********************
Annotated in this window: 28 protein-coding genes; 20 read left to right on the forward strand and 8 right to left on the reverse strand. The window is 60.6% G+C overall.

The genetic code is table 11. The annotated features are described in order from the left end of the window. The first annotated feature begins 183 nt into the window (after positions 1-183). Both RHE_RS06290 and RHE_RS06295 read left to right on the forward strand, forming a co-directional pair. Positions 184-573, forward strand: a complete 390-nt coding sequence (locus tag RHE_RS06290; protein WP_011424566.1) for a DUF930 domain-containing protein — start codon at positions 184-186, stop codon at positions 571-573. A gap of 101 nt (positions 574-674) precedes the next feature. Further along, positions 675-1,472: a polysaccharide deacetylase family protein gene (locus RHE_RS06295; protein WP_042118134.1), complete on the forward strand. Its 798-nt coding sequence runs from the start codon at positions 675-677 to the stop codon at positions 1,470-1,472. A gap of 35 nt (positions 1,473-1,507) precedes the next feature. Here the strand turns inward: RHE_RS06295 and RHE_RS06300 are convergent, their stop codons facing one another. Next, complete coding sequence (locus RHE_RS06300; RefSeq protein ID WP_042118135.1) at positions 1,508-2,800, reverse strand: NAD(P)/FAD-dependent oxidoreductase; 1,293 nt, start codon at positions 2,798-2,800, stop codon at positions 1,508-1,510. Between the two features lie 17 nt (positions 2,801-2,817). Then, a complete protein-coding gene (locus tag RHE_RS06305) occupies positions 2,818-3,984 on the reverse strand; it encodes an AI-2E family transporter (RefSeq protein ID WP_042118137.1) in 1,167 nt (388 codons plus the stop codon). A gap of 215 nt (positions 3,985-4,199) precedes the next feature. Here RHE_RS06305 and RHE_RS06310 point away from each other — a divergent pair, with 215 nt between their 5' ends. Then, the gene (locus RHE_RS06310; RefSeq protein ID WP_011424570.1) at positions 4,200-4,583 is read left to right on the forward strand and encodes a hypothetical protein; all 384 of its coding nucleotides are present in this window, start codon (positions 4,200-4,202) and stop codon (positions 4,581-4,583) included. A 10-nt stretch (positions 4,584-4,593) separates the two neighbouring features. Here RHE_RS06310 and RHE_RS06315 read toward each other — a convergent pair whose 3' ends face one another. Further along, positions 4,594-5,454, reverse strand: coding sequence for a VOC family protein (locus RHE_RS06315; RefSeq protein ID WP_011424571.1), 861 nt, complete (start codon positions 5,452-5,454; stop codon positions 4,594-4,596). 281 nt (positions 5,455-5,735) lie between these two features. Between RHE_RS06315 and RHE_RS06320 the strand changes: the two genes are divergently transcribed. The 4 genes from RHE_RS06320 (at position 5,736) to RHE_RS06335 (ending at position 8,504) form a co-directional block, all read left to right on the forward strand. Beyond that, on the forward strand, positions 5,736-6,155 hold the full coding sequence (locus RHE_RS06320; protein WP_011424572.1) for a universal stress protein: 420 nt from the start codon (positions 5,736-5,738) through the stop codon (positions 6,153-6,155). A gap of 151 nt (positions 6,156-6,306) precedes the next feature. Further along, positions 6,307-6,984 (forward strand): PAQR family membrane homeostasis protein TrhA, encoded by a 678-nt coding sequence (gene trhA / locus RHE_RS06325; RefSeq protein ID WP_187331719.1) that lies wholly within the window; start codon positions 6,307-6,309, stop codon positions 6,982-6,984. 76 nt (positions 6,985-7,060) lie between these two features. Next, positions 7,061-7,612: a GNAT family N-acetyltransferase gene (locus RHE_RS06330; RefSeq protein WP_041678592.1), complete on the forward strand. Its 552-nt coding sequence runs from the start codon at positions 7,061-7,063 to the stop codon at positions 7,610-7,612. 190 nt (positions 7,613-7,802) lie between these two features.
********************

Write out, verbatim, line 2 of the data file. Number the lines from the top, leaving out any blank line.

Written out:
The genetic code is table 11. The annotated features are described in order from the left end of the window. The first annotated feature begins 183 nt into the window (after positions 1-183). Both RHE_RS06290 and RHE_RS06295 read left to right on the forward strand, forming a co-directional pair. Positions 184-573, forward strand: a complete 390-nt coding sequence (locus tag RHE_RS06290; protein WP_011424566.1) for a DUF930 domain-containing protein — start codon at positions 184-186, stop codon at positions 571-573. A gap of 101 nt (positions 574-674) precedes the next feature. Further along, positions 675-1,472: a polysaccharide deacetylase family protein gene (locus RHE_RS06295; protein WP_042118134.1), complete on the forward strand. Its 798-nt coding sequence runs from the start codon at positions 675-677 to the stop codon at positions 1,470-1,472. A gap of 35 nt (positions 1,473-1,507) precedes the next feature. Here the strand turns inward: RHE_RS06295 and RHE_RS06300 are convergent, their stop codons facing one another. Next, complete coding sequence (locus RHE_RS06300; RefSeq protein ID WP_042118135.1) at positions 1,508-2,800, reverse strand: NAD(P)/FAD-dependent oxidoreductase; 1,293 nt, start codon at positions 2,798-2,800, stop codon at positions 1,508-1,510. Between the two features lie 17 nt (positions 2,801-2,817). Then, a complete protein-coding gene (locus tag RHE_RS06305) occupies positions 2,818-3,984 on the reverse strand; it encodes an AI-2E family transporter (RefSeq protein ID WP_042118137.1) in 1,167 nt (388 codons plus the stop codon). A gap of 215 nt (positions 3,985-4,199) precedes the next feature. Here RHE_RS06305 and RHE_RS06310 point away from each other — a divergent pair, with 215 nt between their 5' ends. Then, the gene (locus RHE_RS06310; RefSeq protein ID WP_011424570.1) at positions 4,200-4,583 is read left to right on the forward strand and encodes a hypothetical protein; all 384 of its coding nucleotides are present in this window, start codon (positions 4,200-4,202) and stop codon (positions 4,581-4,583) included. A 10-nt stretch (positions 4,584-4,593) separates the two neighbouring features. Here RHE_RS06310 and RHE_RS06315 read toward each other — a convergent pair whose 3' ends face one another. Further along, positions 4,594-5,454, reverse strand: coding sequence for a VOC family protein (locus RHE_RS06315; RefSeq protein ID WP_011424571.1), 861 nt, complete (start codon positions 5,452-5,454; stop codon positions 4,594-4,596). 281 nt (positions 5,455-5,735) lie between these two features. Between RHE_RS06315 and RHE_RS06320 the strand changes: the two genes are divergently transcribed. The 4 genes from RHE_RS06320 (at position 5,736) to RHE_RS06335 (ending at position 8,504) form a co-directional block, all read left to right on the forward strand. Beyond that, on the forward strand, positions 5,736-6,155 hold the full coding sequence (locus RHE_RS06320; protein WP_011424572.1) for a universal stress protein: 420 nt from the start codon (positions 5,736-5,738) through the stop codon (positions 6,153-6,155). A gap of 151 nt (positions 6,156-6,306) precedes the next feature. Further along, positions 6,307-6,984 (forward strand): PAQR family membrane homeostasis protein TrhA, encoded by a 678-nt coding sequence (gene trhA / locus RHE_RS06325; RefSeq protein ID WP_187331719.1) that lies wholly within the window; start codon positions 6,307-6,309, stop codon positions 6,982-6,984. 76 nt (positions 6,985-7,060) lie between these two features. Next, positions 7,061-7,612: a GNAT family N-acetyltransferase gene (locus RHE_RS06330; RefSeq protein WP_041678592.1), complete on the forward strand. Its 552-nt coding sequence runs from the start codon at positions 7,061-7,063 to the stop codon at positions 7,610-7,612. 190 nt (positions 7,613-7,802) lie between these two features.